Throughout this semester my classmates and I had to do the pre-coding(?) phase of a project (requirements and such) as part of our Software Engineering course. The way our professor had us do it seems odd to me and I'd like your input.
First we were given a document with the problem and had to extract requirements from it into a Word document. The project was about the software for a parking lot. That part didn't seem so weird to me, but then we had to fill in a bunch of other things in this Word document which would later be called "report" (at this point it was just called "Component 1"), such as a context that is a grid with this format:
This Word doc also had a "change history" which we never ended up using. This report also described the software, the client, the quality and functional requirements, the restrictions, and the drawings.
These drawings are pencil sketches of some functionalities of the software, ie creating an account, with all the steps. Here are my drawings (the first one is a user profile and the 2nd one is a blueprint of the garage with the sensors and zones):
Then we had to make a "detailed version of the requirements" in an excel document. This contained things like a glossary, actors, objectives of the Organization (ie making money, using SCRUM, expanding to the EU), objectives of the Software (ie functionality), links of real software we took inspiration from, and then the fun part: User Cases, UC scenarios, UC steps, entities and entity attributes.
User Cases: Describes user cases. Its columns are things like the objective it relates to, main actor, other actors, pre-conditions (ie there must be entries in the database, internet connection), post-conditions (ie the printer prints something), priority, importance (idk what the difference is between this and priority), UC scenarios it participates in. We had to fill in, by hand(!) over 50 rows. Most of this was just copy-pasting and changing the name and the description.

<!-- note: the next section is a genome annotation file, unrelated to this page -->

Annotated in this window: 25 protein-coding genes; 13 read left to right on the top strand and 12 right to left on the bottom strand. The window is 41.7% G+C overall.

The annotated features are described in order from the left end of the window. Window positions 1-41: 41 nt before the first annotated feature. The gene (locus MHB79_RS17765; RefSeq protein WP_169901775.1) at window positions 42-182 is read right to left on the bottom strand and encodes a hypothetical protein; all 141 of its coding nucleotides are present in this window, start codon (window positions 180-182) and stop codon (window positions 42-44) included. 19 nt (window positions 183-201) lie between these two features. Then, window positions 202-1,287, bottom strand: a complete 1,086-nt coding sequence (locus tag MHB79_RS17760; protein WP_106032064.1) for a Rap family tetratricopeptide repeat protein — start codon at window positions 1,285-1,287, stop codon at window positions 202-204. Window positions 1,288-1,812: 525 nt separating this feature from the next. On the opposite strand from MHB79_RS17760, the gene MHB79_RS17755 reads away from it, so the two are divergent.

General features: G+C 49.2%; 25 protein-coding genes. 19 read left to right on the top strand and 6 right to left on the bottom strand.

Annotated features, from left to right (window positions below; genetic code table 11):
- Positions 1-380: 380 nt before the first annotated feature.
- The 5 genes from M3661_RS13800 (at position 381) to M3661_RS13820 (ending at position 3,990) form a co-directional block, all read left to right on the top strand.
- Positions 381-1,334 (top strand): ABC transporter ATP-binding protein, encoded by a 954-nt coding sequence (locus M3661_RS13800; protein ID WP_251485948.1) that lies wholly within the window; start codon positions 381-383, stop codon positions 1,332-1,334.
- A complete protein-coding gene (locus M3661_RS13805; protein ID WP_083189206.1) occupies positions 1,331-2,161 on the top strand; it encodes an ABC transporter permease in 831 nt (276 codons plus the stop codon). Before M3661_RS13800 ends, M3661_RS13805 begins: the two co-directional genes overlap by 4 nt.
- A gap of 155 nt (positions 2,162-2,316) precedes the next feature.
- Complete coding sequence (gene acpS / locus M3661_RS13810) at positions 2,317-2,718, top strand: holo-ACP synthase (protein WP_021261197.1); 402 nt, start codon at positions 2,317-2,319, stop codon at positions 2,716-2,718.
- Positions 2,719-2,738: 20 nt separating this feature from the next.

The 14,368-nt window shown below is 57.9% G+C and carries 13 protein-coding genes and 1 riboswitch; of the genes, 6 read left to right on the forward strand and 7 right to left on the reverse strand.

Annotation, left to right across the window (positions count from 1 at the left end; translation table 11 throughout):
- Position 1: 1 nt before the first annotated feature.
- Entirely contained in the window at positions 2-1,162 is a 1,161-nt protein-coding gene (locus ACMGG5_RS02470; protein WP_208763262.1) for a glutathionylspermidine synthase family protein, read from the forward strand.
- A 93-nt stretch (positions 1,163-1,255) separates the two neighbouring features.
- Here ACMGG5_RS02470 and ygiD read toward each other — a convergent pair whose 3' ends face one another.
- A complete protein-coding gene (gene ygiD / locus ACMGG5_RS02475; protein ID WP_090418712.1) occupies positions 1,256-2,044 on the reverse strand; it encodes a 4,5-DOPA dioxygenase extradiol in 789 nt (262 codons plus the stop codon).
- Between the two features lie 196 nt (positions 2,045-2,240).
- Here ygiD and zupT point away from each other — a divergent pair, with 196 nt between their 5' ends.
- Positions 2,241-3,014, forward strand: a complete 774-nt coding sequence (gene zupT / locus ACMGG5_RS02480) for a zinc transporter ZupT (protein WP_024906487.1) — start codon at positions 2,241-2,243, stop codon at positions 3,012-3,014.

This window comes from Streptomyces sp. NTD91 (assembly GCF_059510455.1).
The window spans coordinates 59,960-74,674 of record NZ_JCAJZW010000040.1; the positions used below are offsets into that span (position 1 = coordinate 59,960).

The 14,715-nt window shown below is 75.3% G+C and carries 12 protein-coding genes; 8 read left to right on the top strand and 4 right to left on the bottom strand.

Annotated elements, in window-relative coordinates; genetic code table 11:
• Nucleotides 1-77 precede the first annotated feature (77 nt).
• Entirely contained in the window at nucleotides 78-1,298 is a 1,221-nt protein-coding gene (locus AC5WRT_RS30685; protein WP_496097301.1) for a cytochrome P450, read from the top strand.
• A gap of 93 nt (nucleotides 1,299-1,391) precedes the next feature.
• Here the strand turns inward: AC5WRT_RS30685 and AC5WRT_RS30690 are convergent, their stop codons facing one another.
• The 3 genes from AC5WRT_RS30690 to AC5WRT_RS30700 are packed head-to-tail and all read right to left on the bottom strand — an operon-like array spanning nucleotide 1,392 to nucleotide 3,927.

UC scenarios: Scenarios wherein the UCs are used. Examples:
- Creating user profile: success
- Creating user profile: cancelling (user clicks the cancel option)
- Creating user profile: exception (incorrect data is inserted)
This particular part had over 100 rows which we had to fill, by hand. Most of this was copy-pasting with little editing. Columns include again pre-conditions (what UC it was part of, basically, which was repetitive), post-condition (ie. UC is cancelled), results (ie an error message is printed. Not much difference from post-condition and as we couldn't figure out the difference we kind of made it up), and UC scenario steps it relates to.
Now the worst part.
UC scenario steps: For every UC scenario (there were around 110) we had to describe the steps. For example:
- User clicks "create account" - Type: System call - next step: 2
- User inserts data - Type: Data introduction - next step: 3
- User clicks "Submit" - Type: Data submission - next step: 4
3b. User clicks "Cancel" - Type: UC cancelling - next step: ... ...
And so on. We filled more than 500 rows of this, by hand. It took a considerable amount of time and most of this was copy pasting.